Friday, 7 April 2017

Paintings in teaching 1

Teaching language means really teaching anything that can be put in words, and this comprises the whole range of arts and sciences. I have often mulled over the question of how a student’s general knowledge and sensitivity to their own language determines how much they can learn in a foreign language.

The answer is obvious: the more content there is the more words you will need to clothe it and the more sophisticated the structures.  Students who read books normally perform better in all four skills, notably in writing.

The ability of a language teacher to intervene in the overall scheme of things at schools is almost zero. However, I find that there are ways in which we can provide stimuli for our students to broaden their horizons and excite their curiosity for learning.

Paintings make great springboards for writing or discussion while at the same time they may serve to introduce students to art.

 Depending on what the painting depicts, you could approach it in different ways. You might want to focus on vocabulary development or on a particular grammatical pattern. The possibilities are endless exactly like the paintings.

I will begin with a painting by one of my favourite painters, Frederick Childe Hassam. It is called Moonlight on the Sound, and it has a calming, even mesmerising effect on me.

 After allowing some time for the students to have a close look at the image, you could do the following or any of the following depending on your group and aims:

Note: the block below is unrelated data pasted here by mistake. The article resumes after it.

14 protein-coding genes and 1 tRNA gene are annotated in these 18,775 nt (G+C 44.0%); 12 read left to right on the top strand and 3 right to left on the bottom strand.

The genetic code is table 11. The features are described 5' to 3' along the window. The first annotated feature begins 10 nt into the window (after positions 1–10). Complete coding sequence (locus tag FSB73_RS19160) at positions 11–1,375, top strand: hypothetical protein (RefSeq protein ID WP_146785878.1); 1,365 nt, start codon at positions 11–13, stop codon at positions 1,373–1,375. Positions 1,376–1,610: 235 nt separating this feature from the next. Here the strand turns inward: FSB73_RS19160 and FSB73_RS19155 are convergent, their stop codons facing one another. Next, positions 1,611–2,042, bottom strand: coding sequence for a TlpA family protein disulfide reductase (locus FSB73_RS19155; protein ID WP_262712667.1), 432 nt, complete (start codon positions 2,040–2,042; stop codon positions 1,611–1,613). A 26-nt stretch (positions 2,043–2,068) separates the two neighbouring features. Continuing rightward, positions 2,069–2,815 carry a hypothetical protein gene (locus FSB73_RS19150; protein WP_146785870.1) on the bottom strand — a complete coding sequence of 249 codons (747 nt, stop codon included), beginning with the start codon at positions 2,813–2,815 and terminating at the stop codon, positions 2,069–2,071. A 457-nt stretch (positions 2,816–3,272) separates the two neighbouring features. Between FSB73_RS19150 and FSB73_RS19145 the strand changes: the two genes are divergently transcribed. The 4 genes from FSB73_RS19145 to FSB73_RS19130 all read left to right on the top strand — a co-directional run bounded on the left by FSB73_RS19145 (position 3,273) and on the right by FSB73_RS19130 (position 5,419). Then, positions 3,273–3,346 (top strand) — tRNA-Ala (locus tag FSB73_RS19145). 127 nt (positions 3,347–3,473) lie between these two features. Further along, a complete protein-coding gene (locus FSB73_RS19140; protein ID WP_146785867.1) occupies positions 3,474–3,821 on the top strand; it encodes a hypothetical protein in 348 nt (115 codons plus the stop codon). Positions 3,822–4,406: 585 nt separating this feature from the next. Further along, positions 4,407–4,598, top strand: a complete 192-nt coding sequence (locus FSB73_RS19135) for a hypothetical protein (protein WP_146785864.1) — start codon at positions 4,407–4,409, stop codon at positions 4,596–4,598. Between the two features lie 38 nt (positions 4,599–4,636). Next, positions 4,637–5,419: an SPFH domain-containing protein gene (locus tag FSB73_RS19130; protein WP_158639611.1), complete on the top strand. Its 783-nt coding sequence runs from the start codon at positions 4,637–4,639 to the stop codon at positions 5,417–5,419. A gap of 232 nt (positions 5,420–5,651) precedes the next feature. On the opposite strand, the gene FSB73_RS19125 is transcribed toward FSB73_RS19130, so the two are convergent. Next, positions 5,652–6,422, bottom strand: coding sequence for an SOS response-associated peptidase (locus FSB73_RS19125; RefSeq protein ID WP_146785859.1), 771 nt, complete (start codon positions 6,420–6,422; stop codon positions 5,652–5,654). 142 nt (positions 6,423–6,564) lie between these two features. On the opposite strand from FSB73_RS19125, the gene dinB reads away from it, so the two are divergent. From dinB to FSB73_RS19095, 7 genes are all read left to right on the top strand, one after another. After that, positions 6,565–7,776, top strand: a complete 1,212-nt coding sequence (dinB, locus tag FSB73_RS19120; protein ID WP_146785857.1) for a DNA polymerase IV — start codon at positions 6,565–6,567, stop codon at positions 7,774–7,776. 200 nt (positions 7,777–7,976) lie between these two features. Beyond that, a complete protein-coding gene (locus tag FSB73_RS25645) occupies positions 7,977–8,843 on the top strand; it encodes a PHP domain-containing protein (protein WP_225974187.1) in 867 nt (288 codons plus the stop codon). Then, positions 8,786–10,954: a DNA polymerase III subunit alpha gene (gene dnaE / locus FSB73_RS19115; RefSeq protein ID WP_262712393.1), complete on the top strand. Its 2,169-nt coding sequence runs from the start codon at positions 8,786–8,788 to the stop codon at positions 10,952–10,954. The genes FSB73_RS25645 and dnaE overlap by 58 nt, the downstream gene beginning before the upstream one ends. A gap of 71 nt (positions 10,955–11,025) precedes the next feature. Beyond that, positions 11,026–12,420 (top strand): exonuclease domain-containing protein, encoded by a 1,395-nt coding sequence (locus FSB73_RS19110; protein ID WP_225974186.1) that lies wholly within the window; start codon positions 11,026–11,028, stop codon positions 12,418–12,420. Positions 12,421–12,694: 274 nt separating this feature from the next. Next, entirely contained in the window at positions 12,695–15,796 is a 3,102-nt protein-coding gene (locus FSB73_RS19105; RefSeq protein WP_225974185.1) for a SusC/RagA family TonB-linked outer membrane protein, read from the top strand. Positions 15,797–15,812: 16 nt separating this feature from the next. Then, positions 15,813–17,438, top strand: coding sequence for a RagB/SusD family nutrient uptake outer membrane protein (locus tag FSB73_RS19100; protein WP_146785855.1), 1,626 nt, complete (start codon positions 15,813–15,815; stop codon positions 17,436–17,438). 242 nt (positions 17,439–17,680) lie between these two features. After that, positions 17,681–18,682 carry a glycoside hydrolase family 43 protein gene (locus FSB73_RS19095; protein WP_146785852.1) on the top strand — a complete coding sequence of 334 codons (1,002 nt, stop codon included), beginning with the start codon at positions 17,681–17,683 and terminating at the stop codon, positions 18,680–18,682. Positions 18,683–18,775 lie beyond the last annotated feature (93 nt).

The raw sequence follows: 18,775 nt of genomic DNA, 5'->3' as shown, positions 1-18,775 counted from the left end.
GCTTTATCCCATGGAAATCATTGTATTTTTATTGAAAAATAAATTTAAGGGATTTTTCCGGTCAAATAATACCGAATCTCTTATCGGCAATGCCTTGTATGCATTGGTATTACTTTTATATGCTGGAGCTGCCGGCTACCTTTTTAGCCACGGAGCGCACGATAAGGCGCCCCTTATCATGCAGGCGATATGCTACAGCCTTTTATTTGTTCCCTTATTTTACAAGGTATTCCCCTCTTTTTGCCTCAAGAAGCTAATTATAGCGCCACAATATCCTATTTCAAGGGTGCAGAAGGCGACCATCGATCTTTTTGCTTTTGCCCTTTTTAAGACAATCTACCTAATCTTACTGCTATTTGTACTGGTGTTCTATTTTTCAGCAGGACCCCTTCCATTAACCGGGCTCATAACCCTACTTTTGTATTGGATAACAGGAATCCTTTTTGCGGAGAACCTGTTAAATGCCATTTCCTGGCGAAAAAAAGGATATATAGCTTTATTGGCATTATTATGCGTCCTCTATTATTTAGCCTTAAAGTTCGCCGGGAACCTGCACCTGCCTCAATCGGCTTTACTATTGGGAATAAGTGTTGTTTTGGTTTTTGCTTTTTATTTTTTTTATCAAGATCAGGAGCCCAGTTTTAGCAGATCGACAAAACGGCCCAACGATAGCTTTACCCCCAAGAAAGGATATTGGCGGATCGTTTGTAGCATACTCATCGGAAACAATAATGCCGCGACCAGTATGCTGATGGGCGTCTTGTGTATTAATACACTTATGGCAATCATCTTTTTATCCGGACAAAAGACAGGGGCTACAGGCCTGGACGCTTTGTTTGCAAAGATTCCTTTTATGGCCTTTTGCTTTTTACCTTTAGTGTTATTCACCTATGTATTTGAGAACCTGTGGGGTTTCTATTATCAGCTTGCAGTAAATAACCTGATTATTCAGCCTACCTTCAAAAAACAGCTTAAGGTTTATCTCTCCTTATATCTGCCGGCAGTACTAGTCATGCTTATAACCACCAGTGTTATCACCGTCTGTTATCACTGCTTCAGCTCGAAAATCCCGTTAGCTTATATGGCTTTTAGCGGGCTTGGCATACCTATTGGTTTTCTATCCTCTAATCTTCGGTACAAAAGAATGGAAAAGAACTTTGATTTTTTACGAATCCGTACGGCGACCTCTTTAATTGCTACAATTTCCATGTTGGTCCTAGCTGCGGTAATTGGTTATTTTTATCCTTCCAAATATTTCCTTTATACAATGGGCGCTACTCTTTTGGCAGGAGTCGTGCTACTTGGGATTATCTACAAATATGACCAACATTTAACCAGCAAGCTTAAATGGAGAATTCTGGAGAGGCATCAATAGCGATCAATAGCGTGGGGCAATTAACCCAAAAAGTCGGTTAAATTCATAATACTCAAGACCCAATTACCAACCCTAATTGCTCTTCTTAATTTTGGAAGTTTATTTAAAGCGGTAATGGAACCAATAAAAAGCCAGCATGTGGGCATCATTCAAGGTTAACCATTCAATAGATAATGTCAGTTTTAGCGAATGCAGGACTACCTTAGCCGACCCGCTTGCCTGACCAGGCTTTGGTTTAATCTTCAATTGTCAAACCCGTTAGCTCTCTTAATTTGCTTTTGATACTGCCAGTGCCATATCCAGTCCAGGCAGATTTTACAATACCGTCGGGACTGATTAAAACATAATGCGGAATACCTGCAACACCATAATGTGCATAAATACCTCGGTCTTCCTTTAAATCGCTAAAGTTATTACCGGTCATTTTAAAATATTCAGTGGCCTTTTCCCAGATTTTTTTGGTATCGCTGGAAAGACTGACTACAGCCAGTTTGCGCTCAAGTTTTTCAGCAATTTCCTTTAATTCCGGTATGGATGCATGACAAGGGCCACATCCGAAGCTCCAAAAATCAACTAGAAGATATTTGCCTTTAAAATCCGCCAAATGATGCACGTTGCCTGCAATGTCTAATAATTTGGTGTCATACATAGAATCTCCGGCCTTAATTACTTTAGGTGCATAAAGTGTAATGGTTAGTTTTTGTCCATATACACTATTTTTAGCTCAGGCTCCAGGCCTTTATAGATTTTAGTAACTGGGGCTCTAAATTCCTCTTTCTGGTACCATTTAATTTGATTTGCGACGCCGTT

Ask the students to think of other compound words with “light” (sunlight, twilight, candlelight, daylight, floodlight, spotlight etc)

Teach the phrasal verb “make out” and ask what they would be able to make out if they stood on the shore, if they made part of this seascape.

Could they see the hues of blue? Could they hear the lapping of the waves? Could they smell the salt of the sea?

Refer the students to the colour thesaurus for a first acquaintance with the wealth of words for hues of blue.

Give the students the following words and ask them to write a poem:
sail, float, lull,  effortless,  fade

Introduce a sea poem. There are plenty of them.
Here is one:

The sea is never still. 
It pounds on the shore 
Restless as a young heart, 

The sea speaks 
And only the stormy hearts 
Know what it says: 
It is the face 
of a rough mother speaking. 

The sea is young. 
One storm cleans all the hoar 
And loosens the age of it. 
I hear it laughing, reckless. 

They love the sea, 
Men who ride on it 
And know they will die 
Under the salt of it 

Let only the young come, 
Says the sea. 

Let them kiss my face 
And hear me. 
I am the last word 
And I tell 
Where storms and stars come from. 

By Carl Sandburg

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